Platinum Review: Life Is Strange

Episodic games are like the Holy Grail of easy platinum trophies, and for that reason, I will almost always play one. This is working out pretty well for me so far, as I’ve loved each and every episodic game I’ve played.

life is strange

Life Is Strange is the first episodic game I’ve played that hasn’t been made by Telltale Games, but I didn’t enjoy it any less than any of their offerings. Though I didn’t feel the same emotional attachment to some characters in other episodic games I’ve played (“Lee?”, crying face), Life Is Strange does throw up some very real emotions and poses some very big questions on how individuals treat each other which is bound to resonate with players.

For those that don’t know, Life Is Strange is about Max Caulfield, a girl attending the prestigious Blackwell Academy. She seems to be some sort of photography prodigy, and her USP is that she uses a Polaroid camera. The game doesn’t take itself too seriously here, and makes lots of jokes about what a hipster Max is, but at the same time the majority of the plot centres around very mature and dark themes, so the frivolity and seriousness balance each other out. Early on, Max witnesses someone being shot and discovers she has the ability to rewind time to prevent it from happening. Over the course of the five episodes, Max will have to use her rewind power to help her friends and to solve the mystery of a missing Blackwell student, as well as trying to prevent a huge natural disaster hitting Arcadia Bay.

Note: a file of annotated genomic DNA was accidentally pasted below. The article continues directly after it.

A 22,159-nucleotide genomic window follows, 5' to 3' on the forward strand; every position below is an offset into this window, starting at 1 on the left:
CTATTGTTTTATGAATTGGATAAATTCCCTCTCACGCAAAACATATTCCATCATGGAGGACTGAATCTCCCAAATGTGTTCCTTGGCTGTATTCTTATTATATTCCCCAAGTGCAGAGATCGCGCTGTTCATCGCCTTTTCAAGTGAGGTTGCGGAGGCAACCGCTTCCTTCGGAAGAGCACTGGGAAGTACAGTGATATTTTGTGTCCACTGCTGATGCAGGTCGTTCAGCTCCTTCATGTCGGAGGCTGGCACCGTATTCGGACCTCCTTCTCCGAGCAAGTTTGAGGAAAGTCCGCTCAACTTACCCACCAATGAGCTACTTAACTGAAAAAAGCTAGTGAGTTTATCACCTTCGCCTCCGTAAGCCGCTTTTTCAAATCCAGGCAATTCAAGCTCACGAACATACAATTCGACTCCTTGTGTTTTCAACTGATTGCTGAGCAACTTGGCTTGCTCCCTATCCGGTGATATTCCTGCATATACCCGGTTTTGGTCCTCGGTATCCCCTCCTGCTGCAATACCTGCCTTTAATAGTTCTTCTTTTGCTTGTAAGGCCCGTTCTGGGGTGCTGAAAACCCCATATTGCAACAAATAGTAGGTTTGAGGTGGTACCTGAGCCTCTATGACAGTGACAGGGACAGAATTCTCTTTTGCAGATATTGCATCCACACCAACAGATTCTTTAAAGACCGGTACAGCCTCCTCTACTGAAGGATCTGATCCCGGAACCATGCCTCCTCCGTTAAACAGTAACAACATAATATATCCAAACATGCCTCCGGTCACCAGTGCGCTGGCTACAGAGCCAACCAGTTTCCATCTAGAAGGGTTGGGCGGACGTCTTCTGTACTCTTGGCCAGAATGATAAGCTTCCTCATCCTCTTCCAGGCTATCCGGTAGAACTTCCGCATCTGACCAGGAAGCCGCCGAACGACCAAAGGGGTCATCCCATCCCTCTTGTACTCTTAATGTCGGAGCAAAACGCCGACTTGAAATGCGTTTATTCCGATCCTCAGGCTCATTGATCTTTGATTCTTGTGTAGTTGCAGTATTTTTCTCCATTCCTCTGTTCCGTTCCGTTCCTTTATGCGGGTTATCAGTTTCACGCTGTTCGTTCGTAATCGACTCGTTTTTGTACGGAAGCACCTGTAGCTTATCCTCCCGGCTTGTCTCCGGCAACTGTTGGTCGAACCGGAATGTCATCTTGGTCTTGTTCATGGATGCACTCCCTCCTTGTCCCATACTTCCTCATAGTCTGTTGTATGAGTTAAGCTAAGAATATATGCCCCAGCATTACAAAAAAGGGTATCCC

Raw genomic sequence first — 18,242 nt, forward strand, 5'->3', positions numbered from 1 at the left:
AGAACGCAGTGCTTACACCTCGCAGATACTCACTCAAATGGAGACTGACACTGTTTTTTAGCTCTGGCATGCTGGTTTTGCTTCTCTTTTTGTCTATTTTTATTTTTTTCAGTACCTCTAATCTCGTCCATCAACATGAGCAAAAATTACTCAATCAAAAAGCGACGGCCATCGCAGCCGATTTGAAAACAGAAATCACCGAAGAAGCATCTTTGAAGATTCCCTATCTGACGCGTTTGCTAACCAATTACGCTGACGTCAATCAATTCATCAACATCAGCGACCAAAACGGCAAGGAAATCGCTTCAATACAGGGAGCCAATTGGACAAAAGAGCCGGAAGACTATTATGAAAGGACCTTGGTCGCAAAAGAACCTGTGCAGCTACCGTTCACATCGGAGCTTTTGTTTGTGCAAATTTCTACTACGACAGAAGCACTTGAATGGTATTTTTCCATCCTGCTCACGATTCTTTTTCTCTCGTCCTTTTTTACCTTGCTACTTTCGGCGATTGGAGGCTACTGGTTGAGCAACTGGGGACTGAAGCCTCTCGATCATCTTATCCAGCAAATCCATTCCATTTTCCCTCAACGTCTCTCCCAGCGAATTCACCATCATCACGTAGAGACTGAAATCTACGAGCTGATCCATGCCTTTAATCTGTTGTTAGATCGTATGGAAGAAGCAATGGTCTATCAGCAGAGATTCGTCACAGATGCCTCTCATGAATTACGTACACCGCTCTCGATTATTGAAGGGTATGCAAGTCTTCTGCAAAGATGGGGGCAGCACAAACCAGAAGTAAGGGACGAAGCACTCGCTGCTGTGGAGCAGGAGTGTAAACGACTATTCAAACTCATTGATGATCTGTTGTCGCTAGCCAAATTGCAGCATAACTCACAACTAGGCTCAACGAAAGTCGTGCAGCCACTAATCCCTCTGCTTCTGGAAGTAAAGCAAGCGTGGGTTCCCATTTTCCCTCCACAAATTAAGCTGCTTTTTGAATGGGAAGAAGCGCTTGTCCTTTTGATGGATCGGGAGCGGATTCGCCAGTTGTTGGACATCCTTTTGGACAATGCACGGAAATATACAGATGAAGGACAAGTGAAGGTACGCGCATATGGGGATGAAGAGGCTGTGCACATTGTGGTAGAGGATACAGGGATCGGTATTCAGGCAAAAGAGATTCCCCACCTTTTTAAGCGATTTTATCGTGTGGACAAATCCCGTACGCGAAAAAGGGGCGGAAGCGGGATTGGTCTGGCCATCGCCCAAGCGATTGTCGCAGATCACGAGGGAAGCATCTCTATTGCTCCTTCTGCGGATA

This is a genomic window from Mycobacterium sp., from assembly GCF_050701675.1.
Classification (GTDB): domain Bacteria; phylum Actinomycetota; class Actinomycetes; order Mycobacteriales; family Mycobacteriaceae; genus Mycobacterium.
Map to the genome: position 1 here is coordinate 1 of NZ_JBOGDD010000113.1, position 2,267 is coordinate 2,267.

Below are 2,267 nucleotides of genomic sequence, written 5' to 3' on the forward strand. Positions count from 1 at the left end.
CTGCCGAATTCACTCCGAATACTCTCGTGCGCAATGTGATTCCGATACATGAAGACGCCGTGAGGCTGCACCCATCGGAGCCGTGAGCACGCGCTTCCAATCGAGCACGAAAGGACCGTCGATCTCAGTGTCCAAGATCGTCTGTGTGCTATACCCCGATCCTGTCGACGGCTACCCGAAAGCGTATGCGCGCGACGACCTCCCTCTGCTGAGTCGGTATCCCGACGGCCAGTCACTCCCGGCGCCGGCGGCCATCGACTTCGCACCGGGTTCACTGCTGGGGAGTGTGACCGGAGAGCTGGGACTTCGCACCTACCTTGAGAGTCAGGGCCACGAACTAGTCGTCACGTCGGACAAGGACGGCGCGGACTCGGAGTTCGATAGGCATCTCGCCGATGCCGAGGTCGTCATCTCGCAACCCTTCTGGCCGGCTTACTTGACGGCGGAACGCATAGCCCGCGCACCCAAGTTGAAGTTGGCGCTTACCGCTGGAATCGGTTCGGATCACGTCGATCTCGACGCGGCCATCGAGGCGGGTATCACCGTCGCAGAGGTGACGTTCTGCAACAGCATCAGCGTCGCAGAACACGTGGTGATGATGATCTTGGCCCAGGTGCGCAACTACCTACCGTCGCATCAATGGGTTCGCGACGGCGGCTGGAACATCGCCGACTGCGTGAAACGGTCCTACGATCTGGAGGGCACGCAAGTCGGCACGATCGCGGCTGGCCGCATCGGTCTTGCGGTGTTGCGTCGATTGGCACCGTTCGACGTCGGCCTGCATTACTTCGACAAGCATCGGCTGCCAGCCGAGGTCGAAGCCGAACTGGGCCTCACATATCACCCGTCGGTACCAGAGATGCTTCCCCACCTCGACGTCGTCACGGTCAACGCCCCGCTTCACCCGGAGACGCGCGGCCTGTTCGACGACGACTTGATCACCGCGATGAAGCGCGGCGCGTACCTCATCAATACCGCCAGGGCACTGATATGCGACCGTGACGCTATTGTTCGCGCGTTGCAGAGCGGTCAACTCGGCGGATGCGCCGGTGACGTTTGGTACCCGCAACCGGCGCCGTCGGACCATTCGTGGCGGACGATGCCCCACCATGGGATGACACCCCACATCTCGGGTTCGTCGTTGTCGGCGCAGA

So, the platinum. You’ll be awarded a trophy for playing each episode, and one for completing the game. The rest of the trophies come from taking in-game photos of specific objects. There’s an in-game photo album with silhouettes of what you’re looking for, but if you’re dumb like me and can’t figure it out, there are some pretty comprehensive guides online. I would suggest using a guide as an accompaniment anyway as a few of the photos are only available to take once you have used Max’s rewind ability in a certain way which aren’t always obvious from the outset. Taking the photos should in no way detract from your enjoyment of the game, as it’s not too much of a detour to obtain each one – we’re talking mere seconds out of the story for each, and mostly en route to the next point of the story.

Playstation Trophies lists Life Is Strange as being a 1/10 on the difficulty rating and estimates that it will take 10-20 hours. I’d agree with these summations – with a guide, playing through in one go. I played each episode in individual sittings, which makes it seem a longer process somehow, but no more difficult.

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